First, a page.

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The Isolated Sinkhole community was dominated by novel members of the Beggiatoaceae that are phylogenetically intermediate between known freshwater and marine groups. Several of these Beggiatoaceae had 16S r RNA genes that contained introns previously observed only in marine taxa.
A sample was collected from the whole white mat, which was directly attached to the fountain substrate, in the upper basin of the Alpena library fountain site (45 3.747′N, 83 25.872′W) on July 24th, 2012, and preserved in RNAlater (Ambion) as instructed by the manufacturer.
Sulfide concentrations were determined by the methylene blue method (Cline, 1969) using Procedure 1 described by Reese et al. Dissolved oxygen was measured by a YSI Pro Dissolved Oxygen probe (Digital Professional Series).
The Alpena fountain was dominated by populations closely related to Thiothrix lacustris and an SM1 euryarchaeon known to live symbiotically with Thiothrix spp.
The SM1 genomic bin contained evidence of H and nitrate as electron acceptors. doi: 10.3389/fmicb.2015.00484 Pub Med Abstract | Cross Ref Full Text | Google Scholar Konkol, N.
Two distinct microbial mat morphotypes cover the floor of the sinkhole: one is white, irregularly shaped, and cohesive and the other is brown, non-cohesive, and sometimes associated with pink ‘fingers’ (Biddanda et al., 2006).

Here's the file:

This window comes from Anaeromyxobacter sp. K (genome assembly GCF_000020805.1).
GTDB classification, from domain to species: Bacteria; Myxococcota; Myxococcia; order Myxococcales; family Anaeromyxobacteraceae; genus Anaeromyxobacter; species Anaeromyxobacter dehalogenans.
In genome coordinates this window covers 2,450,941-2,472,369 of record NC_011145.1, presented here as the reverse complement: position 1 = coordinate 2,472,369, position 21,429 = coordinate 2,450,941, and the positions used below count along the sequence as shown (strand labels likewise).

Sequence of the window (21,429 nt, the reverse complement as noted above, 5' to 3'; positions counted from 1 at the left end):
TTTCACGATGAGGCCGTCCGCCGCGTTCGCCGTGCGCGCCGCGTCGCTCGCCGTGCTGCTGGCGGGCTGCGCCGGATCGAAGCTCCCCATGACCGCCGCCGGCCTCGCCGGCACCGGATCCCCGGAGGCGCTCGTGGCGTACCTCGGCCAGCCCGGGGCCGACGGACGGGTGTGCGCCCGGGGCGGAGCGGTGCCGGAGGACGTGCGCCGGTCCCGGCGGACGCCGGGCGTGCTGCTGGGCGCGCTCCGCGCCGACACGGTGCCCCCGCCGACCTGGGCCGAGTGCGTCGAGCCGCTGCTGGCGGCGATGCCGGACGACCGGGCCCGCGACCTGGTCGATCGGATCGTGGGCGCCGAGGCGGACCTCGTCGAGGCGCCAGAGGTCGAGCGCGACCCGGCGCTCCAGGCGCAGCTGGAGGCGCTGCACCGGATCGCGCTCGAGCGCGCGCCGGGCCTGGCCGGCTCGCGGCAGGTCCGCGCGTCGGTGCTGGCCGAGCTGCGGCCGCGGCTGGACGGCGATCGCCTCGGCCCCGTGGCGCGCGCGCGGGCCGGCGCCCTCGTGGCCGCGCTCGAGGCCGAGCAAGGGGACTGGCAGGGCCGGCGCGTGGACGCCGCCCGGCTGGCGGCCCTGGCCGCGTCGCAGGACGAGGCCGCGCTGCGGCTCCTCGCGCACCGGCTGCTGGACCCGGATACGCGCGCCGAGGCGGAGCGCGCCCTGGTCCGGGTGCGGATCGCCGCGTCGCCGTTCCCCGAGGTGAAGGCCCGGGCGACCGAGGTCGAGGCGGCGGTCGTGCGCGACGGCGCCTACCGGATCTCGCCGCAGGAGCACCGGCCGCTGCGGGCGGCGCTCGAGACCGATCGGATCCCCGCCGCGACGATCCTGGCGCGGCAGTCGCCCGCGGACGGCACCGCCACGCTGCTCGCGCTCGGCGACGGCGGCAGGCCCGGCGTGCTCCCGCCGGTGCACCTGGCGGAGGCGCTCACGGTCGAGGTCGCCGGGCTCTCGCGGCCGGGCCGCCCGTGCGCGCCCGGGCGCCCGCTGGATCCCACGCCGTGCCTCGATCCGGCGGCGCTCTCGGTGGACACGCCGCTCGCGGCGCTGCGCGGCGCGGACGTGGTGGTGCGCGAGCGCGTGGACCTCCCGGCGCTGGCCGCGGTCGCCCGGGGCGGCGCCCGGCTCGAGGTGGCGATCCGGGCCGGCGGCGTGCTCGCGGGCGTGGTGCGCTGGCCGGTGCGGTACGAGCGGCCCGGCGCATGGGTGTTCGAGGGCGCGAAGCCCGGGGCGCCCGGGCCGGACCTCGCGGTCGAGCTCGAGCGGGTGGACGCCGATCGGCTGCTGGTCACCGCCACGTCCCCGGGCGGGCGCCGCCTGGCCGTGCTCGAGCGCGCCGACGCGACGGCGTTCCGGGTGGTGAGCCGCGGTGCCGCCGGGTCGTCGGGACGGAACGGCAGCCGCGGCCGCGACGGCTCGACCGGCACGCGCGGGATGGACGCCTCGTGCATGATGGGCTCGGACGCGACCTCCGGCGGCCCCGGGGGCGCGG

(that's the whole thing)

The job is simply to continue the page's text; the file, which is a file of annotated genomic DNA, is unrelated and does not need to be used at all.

Previous sampling and microscopic analysis of the Isolated Sinkhole characterized the microbial mat community as low diversity, with just a few dominant bacterial species (Biddanda et al., 2006). Sickle: A Sliding-Window, Adaptive, Quality-Based Trimming Tool for Fast Q files (Version 1.33) [Software]. Little is known about large sulfur bacteria (LSB) that inhabit sulfidic groundwater seeps in large lakes. Oxidation of molecular hydrogen by a chemolithoautotrophic Beggiatoa strain. To examine how geochemically relevant microbial metabolisms are partitioned among community members, we conducted metagenomic analysis of a chemosynthetic microbial mat in the Isolated Sinkhole, which is in a deep, aphotic environment of Lake Huron. doi: 10.1007/s00248-010-9656-z Pub Med Abstract | Cross Ref Full Text | Google Scholar Kreutzmann, A.-C., and Schulz-Vogt, H. These results show that groundwater-fed communities in an artesian fountain and in submerged sinkholes of Lake Huron are a rich source of novel LSB, associated heterotrophic and sulfate-reducing bacteria, and archaea. Groundwater shapes sediment biogeochemistry and microbial diversity in a submerged Great Lake sinkhole. doi: 10.1111/gbi.12215 Pub Med Abstract | Cross Ref Full Text | Google Scholar Klatt, J. The discovery of chemosynthetic communities at deep-sea hydrothermal vents fundamentally changed views of how energy and carbon flows through ecosystems (Jannasch and Wirsen, 1979). The geochemistry of this groundwater is shaped by water-rock interactions in Silurian-Devonian carbonate-limestone bedrock aquifers, in which evaporites including gypsum and anhydrite are dissolved (Ruberg et al., 2008). “Evolution of protein molecules,” in Mammalian Protein Metabolism, ed. Dissolution of the limestone has produced both onshore and offshore karst formations in Alpena County, including sinkholes in the lake bottom where groundwater emerges (Biddanda et al., 2006). A complete description of the fountain site is provided in Snider et al. Major differences in microbial mat habitat between this site and the Isolated Sinkhole include the following: (i) the fountain is exposed to direct sunlight, (ii) groundwater at the fountain is in closer contact with atmospheric oxygen but does not interact with lake water as at Isolated Sinkhole, (iii) mats in the fountain have no underlying sediment as at Isolated Sinkhole, (iv) the rate of water flow at the fountain is higher than at the Isolated Sinkhole. In this study, we sought to understand the interaction between groundwater geochemistry and microbial community composition and metabolism in two contrasting settings, the Isolated Sinkhole and the Alpena fountain. We used a metagenomic approach to identify genes that underpin energy metabolisms, focusing on sulfur metabolism, hydrogen oxidation, aerobic respiration, denitrification, and carbon fixation. Pathways and microbiology of thiosulfate transformations and sulfate reduction in a marine sediment (Kattegat, Denmark). Our results indicate that these two communities are driven by similar suites of largely sulfur-based metabolic pathways held within different taxa at the two sites. doi: 10.1128/AEM.00647-10 Pub Med Abstract | Cross Ref Full Text | Google Scholar Jørgensen, B.